I'm looking for a quick, snap-your-fingers proof of the following result:

A continuous length metric on $\mathbb{R}^n$ that is invariant under translations comes from a norm.

To be clear about the terminology: I'll say that a metric $d$ comes from a norm if $d(x,y) = \|x - y \|$.

I'm also looking for a reference where the following question is addressed:

Given a continuous bi-invariant length metric on a Lie group, is it true that one-parameter subgroups are geodesics and/or that the metric comes from a bi-invariant continuous Finsler metric?

**Remark 1.** Please pay attention to the level of generality. These things are really easy if you assume a bit more regularity than one should.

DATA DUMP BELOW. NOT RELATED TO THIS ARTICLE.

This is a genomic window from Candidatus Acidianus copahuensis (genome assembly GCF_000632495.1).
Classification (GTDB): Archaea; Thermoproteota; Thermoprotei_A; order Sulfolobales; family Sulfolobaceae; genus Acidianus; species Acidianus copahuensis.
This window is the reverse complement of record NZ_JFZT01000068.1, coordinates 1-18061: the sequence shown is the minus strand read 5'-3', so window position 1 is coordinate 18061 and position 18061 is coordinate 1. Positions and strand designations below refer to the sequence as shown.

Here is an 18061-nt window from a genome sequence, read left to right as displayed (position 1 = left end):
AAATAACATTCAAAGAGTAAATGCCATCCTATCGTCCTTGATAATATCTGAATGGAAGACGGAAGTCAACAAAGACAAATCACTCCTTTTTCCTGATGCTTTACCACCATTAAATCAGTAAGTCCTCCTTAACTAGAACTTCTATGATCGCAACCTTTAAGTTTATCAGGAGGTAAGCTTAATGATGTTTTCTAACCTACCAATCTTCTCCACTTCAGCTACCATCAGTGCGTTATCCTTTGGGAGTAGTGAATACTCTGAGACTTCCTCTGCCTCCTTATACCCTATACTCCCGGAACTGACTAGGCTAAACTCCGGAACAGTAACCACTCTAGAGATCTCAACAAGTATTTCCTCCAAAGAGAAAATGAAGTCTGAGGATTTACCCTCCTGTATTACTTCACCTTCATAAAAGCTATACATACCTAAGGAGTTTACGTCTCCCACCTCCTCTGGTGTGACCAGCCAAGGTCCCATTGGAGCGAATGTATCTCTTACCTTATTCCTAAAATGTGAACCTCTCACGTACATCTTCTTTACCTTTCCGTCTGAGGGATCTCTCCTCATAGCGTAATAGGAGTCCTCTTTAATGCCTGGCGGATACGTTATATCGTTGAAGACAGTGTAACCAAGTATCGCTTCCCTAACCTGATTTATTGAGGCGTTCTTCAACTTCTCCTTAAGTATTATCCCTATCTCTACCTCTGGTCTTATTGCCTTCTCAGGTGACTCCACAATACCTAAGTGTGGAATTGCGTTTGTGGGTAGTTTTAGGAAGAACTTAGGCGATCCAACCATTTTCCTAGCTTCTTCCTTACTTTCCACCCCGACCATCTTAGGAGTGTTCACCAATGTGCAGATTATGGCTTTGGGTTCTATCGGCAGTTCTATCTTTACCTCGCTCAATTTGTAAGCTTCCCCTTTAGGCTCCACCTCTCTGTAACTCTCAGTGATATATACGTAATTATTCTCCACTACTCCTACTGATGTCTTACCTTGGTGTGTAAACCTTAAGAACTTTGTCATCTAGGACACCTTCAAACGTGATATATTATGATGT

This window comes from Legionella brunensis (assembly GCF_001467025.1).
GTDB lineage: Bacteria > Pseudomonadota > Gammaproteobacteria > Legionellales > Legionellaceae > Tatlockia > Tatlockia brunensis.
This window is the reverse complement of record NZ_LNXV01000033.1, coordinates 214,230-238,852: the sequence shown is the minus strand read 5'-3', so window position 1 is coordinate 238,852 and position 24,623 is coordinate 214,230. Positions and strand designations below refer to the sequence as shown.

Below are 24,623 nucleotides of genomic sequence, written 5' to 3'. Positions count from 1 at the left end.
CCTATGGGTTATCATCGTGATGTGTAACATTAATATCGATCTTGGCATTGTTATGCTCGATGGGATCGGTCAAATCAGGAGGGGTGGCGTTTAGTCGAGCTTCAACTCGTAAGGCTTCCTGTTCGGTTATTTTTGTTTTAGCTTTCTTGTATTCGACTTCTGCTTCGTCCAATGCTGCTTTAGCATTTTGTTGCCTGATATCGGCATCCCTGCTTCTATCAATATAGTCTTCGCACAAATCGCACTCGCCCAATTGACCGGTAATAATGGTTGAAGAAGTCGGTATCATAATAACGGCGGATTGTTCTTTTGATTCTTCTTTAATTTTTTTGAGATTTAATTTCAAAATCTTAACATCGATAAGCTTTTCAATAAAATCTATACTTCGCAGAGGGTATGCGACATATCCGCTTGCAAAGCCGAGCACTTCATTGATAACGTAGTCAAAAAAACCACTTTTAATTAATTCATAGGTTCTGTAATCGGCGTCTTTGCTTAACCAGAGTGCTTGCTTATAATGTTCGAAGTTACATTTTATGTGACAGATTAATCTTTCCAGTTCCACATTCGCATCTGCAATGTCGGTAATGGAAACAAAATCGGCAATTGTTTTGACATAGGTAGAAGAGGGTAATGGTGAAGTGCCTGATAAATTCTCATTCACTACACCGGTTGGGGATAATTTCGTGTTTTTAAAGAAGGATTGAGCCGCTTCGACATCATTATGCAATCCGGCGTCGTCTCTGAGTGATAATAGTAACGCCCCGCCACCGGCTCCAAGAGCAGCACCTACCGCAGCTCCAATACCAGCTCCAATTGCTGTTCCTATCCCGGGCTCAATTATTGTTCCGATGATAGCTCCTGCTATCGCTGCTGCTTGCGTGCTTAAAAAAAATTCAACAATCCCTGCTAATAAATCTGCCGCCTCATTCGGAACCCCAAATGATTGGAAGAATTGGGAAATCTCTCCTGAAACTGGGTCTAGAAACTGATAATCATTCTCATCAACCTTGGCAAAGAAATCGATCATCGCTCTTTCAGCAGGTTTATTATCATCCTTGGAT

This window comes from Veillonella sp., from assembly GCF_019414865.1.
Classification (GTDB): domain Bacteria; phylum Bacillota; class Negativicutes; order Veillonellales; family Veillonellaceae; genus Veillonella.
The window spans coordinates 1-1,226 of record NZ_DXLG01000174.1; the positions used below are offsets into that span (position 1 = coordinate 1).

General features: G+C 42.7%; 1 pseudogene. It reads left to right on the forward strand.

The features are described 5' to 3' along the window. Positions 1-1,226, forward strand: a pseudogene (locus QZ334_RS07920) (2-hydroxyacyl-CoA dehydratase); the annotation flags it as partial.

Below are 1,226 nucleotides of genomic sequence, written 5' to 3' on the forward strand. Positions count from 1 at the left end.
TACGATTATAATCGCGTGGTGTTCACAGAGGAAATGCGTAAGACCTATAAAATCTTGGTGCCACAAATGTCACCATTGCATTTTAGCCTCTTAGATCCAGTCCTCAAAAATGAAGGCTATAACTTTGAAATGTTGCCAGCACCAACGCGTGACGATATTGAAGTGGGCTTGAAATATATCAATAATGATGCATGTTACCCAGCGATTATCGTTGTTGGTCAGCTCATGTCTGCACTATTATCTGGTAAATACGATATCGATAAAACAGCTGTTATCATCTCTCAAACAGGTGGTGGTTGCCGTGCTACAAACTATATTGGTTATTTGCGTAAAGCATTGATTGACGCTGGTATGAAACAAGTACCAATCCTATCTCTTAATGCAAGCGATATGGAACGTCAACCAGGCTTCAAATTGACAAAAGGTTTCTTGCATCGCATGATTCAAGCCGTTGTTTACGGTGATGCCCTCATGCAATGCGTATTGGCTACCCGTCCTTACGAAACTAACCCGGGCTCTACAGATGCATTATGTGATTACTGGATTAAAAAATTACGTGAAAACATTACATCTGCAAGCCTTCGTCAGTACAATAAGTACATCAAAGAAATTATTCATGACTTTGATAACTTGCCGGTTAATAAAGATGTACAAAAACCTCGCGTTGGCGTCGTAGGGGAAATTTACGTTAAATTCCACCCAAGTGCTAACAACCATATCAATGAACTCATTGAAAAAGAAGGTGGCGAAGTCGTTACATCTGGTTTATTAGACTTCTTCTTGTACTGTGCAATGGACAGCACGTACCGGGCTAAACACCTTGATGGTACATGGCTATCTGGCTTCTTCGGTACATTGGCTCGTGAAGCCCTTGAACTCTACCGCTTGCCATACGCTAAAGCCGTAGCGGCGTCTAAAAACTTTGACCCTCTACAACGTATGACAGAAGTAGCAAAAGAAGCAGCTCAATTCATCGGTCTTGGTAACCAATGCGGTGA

**Edit: May 12, 2014.** I had written earlier that I had a proof which used
convolution and the action of the affine or linear group on translationn-invariant distances to regularize the metric. In fact, *this approach is wrong or incomplete.* It is not clear (or not true?) that the regularized metric is a length metric.

On the other hand, the OP does follow from the much, more general results of Berestovskii cited by Yves in his comment.

left-invariant length metrics on connected Lie groups. Link: link.springer.com/article/10.1007%2FBF00972413 $\endgroup$8more comments